The month of November is marked by the church looking to remember: it begins with the celebration of All Saints when we give thanks for those who have gone before us in faith, serving God by serving humanity; we then move to Remembrance Sunday with the emphasis on the quest for peace as we remember those who gave their lives that we might live in peace and at the end of the month we celebrate our “Scottishness” in Andrew’s Day, that fisherman who brought not only his brother, but the little boy, with his picnic, and many others.
In some respects we see our identity in this month as Christians called to serve God in so many ways that reflects his love for others. In the great commemoration for the Armistice of the 1st World War we are placing that identity alongside those of our nation and Commonwealth who shared our values and in St Andrew we claim to be a people who live lives seeking a better world. All those motifs shape us and, actually, our politics today.
What kind of society do we want? The politicians, as I write this, are debating the way ahead for our people and are about to invite us to make yet another choice. Everyone wants a just society – that is a given. Everyone wants a society where people thrive and all are respected. This is not such a given. We have to decide who will shape the next five years for us and the direction we should travel. The Christian is called to serve, there is no other ministry. To serve God and humanity. Jesus called his disciples to follow on a road which would change the world and see the dawning of God’s kingdom here on earth. We are called to that same task.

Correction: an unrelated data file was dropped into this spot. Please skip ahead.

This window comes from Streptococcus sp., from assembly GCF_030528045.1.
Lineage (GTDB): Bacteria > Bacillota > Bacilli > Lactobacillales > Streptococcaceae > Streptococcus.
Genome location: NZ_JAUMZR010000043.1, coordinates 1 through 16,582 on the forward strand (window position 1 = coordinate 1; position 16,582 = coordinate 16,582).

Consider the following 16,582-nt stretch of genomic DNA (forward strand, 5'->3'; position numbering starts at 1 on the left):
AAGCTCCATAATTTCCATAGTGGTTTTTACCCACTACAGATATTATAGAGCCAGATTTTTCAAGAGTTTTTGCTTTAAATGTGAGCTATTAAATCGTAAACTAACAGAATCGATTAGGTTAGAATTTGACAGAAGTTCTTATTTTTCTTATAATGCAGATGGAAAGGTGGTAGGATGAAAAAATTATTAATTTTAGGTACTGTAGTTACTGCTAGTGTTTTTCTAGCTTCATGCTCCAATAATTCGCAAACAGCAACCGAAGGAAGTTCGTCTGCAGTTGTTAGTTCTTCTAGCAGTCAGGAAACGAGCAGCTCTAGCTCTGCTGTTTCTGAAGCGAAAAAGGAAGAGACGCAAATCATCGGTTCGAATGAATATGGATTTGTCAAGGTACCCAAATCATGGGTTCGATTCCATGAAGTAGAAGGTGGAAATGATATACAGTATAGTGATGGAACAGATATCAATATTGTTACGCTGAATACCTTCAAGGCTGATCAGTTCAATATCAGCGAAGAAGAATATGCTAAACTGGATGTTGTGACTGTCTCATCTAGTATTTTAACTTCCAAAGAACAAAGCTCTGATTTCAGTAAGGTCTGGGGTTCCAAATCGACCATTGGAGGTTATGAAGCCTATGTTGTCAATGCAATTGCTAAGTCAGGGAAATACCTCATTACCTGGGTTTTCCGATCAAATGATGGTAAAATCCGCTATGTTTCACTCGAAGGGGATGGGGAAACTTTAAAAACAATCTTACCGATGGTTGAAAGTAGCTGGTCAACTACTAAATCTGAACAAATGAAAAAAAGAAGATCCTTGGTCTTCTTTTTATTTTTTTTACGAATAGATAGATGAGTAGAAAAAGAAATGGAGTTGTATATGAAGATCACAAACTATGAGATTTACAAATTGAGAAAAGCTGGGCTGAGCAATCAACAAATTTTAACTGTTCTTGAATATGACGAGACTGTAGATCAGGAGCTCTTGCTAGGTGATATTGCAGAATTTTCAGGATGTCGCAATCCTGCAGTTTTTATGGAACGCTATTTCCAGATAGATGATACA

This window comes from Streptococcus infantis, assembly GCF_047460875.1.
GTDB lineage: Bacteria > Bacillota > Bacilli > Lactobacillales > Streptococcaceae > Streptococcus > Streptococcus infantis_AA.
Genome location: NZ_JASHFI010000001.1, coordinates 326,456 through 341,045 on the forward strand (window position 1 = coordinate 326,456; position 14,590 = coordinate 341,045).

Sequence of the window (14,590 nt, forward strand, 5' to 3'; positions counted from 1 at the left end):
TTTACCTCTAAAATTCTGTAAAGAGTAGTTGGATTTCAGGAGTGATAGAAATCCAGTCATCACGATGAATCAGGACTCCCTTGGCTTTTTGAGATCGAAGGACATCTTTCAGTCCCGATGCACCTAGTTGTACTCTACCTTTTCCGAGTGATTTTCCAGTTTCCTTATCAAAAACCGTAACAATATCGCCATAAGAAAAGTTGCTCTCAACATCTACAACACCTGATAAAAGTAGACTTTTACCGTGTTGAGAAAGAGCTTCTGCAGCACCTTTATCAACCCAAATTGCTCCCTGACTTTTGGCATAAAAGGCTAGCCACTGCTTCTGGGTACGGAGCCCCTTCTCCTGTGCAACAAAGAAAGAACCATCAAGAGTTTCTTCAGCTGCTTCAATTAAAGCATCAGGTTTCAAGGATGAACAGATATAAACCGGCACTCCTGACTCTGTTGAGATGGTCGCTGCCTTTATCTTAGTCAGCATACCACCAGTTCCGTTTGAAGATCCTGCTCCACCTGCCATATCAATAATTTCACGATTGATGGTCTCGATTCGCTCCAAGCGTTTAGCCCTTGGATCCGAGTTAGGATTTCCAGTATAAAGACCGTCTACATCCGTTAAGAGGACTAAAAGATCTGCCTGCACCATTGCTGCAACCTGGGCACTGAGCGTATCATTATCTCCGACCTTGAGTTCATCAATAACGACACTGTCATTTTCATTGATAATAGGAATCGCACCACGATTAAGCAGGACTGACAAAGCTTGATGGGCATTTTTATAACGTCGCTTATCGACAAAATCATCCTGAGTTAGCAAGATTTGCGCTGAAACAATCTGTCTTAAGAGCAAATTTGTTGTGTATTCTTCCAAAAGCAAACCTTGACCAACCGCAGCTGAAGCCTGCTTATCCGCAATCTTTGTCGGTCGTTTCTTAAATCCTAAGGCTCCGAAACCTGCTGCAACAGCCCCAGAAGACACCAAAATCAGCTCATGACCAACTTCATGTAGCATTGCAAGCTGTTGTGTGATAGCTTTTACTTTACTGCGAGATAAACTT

In this month we will reflect this great responsibility in our Services so I would encourage you share in our worship of almighty God, giving thanks for his goodness toward us and our nation in times of trouble.
May God bless you all at this time.